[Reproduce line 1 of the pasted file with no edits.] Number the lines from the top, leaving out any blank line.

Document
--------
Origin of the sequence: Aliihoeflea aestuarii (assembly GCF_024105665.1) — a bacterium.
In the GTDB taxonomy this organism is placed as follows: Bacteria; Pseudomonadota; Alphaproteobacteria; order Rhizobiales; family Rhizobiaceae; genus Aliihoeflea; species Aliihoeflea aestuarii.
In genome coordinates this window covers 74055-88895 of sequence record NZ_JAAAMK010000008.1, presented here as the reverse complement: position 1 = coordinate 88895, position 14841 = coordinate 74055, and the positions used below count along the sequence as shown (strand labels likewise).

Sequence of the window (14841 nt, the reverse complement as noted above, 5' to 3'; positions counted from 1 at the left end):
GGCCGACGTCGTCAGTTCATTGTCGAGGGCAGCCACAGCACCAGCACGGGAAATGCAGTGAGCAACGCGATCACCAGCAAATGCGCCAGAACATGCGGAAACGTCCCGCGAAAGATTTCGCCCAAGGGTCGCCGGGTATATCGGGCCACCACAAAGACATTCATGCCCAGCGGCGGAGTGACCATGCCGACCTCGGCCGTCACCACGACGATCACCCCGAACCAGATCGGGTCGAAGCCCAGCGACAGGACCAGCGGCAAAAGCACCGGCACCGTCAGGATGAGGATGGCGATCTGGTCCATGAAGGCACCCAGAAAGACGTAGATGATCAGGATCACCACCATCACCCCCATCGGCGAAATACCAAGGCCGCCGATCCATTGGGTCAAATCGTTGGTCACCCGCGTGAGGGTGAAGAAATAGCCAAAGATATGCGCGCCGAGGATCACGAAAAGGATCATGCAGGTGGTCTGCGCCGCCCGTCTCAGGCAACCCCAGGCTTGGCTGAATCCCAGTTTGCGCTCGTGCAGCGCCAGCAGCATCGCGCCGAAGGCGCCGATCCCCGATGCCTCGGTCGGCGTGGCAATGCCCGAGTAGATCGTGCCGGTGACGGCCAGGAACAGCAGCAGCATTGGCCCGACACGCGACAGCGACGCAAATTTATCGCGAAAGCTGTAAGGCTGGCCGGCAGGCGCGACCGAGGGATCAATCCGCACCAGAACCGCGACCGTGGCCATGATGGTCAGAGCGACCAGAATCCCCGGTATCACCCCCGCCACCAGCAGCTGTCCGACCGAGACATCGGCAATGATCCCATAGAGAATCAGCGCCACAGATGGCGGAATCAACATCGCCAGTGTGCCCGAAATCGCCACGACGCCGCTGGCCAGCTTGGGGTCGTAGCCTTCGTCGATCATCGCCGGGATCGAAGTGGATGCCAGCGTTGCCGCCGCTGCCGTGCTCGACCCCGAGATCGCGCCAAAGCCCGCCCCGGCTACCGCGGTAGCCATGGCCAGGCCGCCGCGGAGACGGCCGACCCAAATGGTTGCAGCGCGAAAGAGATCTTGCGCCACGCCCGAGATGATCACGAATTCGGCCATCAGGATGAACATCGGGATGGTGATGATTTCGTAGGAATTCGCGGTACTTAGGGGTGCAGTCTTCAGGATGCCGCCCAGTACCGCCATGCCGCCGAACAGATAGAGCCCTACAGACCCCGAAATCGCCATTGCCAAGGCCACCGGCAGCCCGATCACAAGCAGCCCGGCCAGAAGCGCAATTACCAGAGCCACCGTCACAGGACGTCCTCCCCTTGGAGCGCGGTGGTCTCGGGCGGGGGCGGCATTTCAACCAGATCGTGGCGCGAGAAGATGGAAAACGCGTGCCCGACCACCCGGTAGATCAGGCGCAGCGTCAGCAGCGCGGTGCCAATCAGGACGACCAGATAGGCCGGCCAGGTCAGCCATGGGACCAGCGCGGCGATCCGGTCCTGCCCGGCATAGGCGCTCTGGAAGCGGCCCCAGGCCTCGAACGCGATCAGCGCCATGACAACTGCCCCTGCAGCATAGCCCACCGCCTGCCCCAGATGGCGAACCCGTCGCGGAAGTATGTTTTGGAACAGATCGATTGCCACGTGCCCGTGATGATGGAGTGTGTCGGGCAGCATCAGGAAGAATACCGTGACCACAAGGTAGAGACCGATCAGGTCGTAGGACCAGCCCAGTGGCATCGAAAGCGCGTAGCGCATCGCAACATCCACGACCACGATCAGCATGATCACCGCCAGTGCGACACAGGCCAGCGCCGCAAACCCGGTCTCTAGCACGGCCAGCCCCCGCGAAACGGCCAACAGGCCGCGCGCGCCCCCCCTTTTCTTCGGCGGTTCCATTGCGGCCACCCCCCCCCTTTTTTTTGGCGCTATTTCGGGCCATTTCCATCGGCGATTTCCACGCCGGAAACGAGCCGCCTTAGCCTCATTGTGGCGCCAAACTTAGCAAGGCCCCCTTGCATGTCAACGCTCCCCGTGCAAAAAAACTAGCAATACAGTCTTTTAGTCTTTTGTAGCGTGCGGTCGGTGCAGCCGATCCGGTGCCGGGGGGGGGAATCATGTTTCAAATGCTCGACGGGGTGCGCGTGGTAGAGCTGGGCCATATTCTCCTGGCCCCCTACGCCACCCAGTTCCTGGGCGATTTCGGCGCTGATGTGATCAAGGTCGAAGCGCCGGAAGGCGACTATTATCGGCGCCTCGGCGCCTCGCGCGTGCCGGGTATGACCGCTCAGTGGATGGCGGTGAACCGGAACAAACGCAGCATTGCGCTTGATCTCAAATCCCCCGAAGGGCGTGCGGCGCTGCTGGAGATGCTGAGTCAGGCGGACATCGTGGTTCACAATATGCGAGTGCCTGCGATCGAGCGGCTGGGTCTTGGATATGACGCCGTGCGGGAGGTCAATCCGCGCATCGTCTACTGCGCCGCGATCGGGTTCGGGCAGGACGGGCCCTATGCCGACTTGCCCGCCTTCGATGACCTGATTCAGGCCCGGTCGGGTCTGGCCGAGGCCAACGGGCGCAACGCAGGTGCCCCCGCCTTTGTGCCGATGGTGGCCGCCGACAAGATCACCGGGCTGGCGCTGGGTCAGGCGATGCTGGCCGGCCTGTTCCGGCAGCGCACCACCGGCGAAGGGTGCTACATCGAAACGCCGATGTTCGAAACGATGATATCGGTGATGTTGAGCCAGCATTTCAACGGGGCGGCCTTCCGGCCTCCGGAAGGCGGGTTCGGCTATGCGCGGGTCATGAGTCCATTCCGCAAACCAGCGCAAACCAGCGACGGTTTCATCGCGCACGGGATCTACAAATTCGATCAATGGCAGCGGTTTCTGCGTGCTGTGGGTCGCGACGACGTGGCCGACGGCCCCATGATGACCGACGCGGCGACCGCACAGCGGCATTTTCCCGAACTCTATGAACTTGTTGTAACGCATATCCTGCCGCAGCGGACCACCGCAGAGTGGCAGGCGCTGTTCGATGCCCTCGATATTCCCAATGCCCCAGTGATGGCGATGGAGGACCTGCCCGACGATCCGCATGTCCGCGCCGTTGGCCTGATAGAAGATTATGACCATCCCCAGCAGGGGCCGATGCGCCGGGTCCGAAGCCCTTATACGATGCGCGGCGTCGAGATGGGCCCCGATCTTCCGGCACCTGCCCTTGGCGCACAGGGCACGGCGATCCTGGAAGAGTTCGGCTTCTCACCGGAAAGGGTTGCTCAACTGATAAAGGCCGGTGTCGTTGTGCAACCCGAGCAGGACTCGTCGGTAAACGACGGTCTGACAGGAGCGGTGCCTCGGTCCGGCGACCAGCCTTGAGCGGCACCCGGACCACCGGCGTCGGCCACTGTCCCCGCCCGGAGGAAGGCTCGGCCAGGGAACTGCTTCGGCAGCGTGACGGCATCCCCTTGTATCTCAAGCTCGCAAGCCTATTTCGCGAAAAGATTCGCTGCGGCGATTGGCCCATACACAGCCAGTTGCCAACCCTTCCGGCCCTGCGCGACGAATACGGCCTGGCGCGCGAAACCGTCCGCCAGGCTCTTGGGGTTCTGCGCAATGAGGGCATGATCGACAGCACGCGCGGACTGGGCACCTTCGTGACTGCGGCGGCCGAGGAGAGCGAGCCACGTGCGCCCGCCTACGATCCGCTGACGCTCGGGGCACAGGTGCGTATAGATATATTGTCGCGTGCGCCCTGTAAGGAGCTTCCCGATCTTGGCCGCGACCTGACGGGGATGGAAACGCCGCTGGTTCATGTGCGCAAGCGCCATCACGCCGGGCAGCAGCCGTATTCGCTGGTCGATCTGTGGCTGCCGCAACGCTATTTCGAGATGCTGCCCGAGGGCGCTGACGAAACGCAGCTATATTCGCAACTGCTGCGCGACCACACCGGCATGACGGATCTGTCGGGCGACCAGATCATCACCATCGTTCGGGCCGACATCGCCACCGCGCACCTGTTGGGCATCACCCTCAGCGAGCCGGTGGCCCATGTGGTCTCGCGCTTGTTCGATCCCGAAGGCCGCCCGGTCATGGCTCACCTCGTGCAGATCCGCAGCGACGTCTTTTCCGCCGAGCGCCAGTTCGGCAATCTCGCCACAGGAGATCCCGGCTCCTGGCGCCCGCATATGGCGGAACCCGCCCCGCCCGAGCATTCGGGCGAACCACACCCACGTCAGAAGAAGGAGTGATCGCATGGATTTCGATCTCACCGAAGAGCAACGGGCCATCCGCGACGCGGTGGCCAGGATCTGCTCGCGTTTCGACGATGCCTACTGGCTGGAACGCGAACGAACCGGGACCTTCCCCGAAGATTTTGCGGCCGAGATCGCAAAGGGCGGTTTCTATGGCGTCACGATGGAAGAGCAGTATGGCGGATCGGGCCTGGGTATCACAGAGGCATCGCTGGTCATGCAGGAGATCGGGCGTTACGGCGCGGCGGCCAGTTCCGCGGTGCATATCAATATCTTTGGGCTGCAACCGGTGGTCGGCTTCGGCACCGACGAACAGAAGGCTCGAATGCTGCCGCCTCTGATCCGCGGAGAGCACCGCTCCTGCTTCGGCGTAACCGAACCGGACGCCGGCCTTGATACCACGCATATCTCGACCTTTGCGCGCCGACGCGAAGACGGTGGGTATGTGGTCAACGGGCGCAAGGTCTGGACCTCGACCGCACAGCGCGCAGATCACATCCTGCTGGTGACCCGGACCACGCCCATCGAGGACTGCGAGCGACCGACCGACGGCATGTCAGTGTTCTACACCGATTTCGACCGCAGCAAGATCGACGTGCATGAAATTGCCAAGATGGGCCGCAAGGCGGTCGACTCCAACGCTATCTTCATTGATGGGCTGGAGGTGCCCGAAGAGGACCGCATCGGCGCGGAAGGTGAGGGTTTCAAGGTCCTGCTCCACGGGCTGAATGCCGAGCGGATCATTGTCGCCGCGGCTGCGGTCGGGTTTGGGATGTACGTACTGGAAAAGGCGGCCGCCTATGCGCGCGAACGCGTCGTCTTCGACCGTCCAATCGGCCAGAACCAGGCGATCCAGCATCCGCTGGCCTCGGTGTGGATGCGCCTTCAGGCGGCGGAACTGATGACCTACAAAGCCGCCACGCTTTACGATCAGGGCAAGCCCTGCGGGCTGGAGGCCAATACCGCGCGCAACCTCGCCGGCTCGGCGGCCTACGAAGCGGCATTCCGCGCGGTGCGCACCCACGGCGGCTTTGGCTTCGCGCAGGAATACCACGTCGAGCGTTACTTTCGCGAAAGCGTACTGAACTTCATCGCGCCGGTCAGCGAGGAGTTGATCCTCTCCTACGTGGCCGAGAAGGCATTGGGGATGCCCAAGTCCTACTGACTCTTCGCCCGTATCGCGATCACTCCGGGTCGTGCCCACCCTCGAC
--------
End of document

Origin of the sequence: Aliihoeflea aestuarii (assembly GCF_024105665.1) — a bacterium.